Bryant requests trade, then backs off Print
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Wednesday, 30 May 2007 21:41
NBA Headline News

 LOS ANGELES (AP) -Phil Jackson and Kobe Bryant were on different pages a few years back - the disharmony prompting the Lakers' coach to call his star player uncoachable in a book he wrote.
Their relationship is much different now.
Feeling insulted and misled, Bryant asked the Lakers for a trade Wednesday, saying nothing could change his mind.
Then, he spoke with his coach.
``I don't want to go anywhere, this is my team,'' Bryant told KLAC radio. ``I love it here. I called Phil, man, he and I talked, it was an emotional conversation, but he just said, 'You know what, Kobe? Let us try to figure this thing out.'
``Phil is a guy I lean on a lot.''
Some three hours earlier, in an interview with ESPN radio, Bryant said: ``I would like to be traded, yeah. Tough as it is to come to that conclusion, there's no other alternative. It's rough, man, but I don't see how you can rebuild that trust. I just don't know how you can move forward in that type of situation.''
Bryant told KLAC, the Lakers' flagship station, that his agent had contacted general manager Mitch Kupchak early Wednesday. He also said he hadn't heard from owner Jerry Buss, indicating a conversation could go a long way toward resolving the matter.
Buss issued a statement after Bryant's request to be traded, saying: ``We are aware of the media reports. However, Kobe has not told us directly that he wants to be traded. We have made it very clear that we are building our team around Kobe and that we intend for him to be a Laker his entire career. We will speak directly to Kobe and until we do that, we will not comment publicly about this.''
Bryant's agent, Rob Pelinka, didn't respond to several messages left by The Associated Press.
Bryant, who helped the Lakers win three consecutive NBA championships, has four years left on the seven-year, $136.4 million contract he signed July 15, 2004. That was a day after Shaquille O'Neal was traded to the Miami Heat.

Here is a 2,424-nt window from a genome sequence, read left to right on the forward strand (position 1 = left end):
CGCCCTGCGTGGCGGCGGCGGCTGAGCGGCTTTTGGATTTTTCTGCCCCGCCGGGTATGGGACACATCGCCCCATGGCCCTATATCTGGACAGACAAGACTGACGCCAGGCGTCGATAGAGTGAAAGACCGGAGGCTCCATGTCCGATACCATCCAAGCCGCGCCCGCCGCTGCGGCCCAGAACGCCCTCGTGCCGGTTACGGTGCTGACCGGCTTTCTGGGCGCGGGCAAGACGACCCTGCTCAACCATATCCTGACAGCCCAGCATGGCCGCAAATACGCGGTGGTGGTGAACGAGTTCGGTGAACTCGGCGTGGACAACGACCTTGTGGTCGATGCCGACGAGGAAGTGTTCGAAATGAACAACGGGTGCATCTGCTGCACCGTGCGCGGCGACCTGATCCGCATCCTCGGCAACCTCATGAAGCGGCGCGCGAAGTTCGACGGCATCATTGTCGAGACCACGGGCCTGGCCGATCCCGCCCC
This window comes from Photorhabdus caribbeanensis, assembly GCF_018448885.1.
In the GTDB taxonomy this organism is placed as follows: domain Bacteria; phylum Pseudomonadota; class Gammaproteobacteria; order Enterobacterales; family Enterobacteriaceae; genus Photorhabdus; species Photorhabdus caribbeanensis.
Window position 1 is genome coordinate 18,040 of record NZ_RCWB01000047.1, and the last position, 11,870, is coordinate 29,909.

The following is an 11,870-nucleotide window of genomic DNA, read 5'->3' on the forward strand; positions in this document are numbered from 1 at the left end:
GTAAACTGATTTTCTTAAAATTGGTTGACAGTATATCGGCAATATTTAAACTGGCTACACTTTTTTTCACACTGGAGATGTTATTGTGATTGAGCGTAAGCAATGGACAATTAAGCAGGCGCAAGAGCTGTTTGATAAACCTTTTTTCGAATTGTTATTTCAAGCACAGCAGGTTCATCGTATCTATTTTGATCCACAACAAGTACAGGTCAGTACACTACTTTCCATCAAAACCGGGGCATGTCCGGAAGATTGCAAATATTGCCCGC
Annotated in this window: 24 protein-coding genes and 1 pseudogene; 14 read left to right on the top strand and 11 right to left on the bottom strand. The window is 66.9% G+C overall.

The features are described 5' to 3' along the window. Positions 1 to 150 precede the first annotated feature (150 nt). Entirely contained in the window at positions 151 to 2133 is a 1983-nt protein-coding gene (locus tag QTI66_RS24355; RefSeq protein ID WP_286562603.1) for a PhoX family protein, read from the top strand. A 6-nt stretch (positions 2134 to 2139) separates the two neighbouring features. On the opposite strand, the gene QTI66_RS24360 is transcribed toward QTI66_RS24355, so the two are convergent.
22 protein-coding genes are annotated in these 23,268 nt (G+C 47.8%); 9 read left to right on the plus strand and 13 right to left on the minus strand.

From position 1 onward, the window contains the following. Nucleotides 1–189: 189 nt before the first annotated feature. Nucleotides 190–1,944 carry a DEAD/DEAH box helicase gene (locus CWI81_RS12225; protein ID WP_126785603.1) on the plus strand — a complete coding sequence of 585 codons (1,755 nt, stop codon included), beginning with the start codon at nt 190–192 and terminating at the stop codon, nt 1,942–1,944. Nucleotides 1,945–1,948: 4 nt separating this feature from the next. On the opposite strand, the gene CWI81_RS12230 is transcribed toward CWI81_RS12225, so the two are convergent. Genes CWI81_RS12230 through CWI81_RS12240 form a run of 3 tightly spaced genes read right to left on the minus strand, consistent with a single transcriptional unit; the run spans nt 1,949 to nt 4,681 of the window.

Bryant was angered Tuesday after a Los Angeles Times columnist quoted a Lakers ``insider'' as saying it was Bryant's insistence on getting away from O'Neal that prompted the trade to Miami. Bryant said he knew who the so-called insider was, but wouldn't identify the person.
He also said he believes Buss misled him three years ago - right before he re-signed with the Lakers - by telling him one thing and Jackson something else about the team's goals.
Bryant said he was told the Lakers would immediately try to rejoin the NBA's elite. But he said Jackson told him Tuesday that Buss was not bringing him back as coach following the 2003-04 season because the Lakers were committed to reducing payroll and rebuilding long term.
``They said nothing to me about a long-term plan. Absolutely nothing,'' Bryant told KLAC on Tuesday. ``They told Phil one thing and they told me another. Actions speak louder than words.''
It was the following fall, when Jackson was out of coaching, that a book he wrote chronicling the 2003-04 season was released. He was most candid concerning his feelings about Bryant, but the two have grown close since Jackson returned as the Lakers' coach a year later.
The Lakers won championships from 2000-02 and reached the NBA finals again in 2004, losing to the Detroit Pistons in five games. The team was broken up at that time. O'Neal was traded, Jackson left and other stalwarts - Karl Malone, Gary Payton, Derek Fisher, Robert Horry and Rick Fox - went elsewhere or retired.
The Lakers failed to make the playoffs the following season. With Jackson returning before the 2005-06 campaign, they finished seventh in the Western Conference in each of the past two years, but were eliminated by Phoenix in the first round of the playoffs.
The Lakers appeared to be contenders through the first half of this season, going 26-13 despite several injuries. But they lost 27 of their last 43 games to finish 42-40 before bowing to the Suns in five games.
Bryant urged the team at season's end to do what it takes to get back into contention. He essentially repeated those comments last weekend in an interview with the Times.
On Sunday, he suggested former Lakers general manager Jerry West should return. West left the team in the summer of 2000 and was succeeded by Kupchak.
West, an employee of the Lakers for about 40 years as a player, coach and executive, is under contract as the Memphis Grizzlies' president until July 1. He turned 69 this week and has remained a close friend of Kupchak's. West has said he has ``no plans to seek employment with any other organization.''
It was West who brought Bryant to the Lakers, trading center Vlade Divac to Charlotte in the summer of 1996 for the rights to Bryant - the 13th pick in the NBA draft. Bryant was only 17 at the time.
Bryant has made the All-Star team in each of the past nine seasons, clearly establishing himself as an NBA great before age 30. Only one active NBA player, Kevin Garnett, has a longer tenure with one team than Bryant. Garnett has played 12 seasons for Minnesota.

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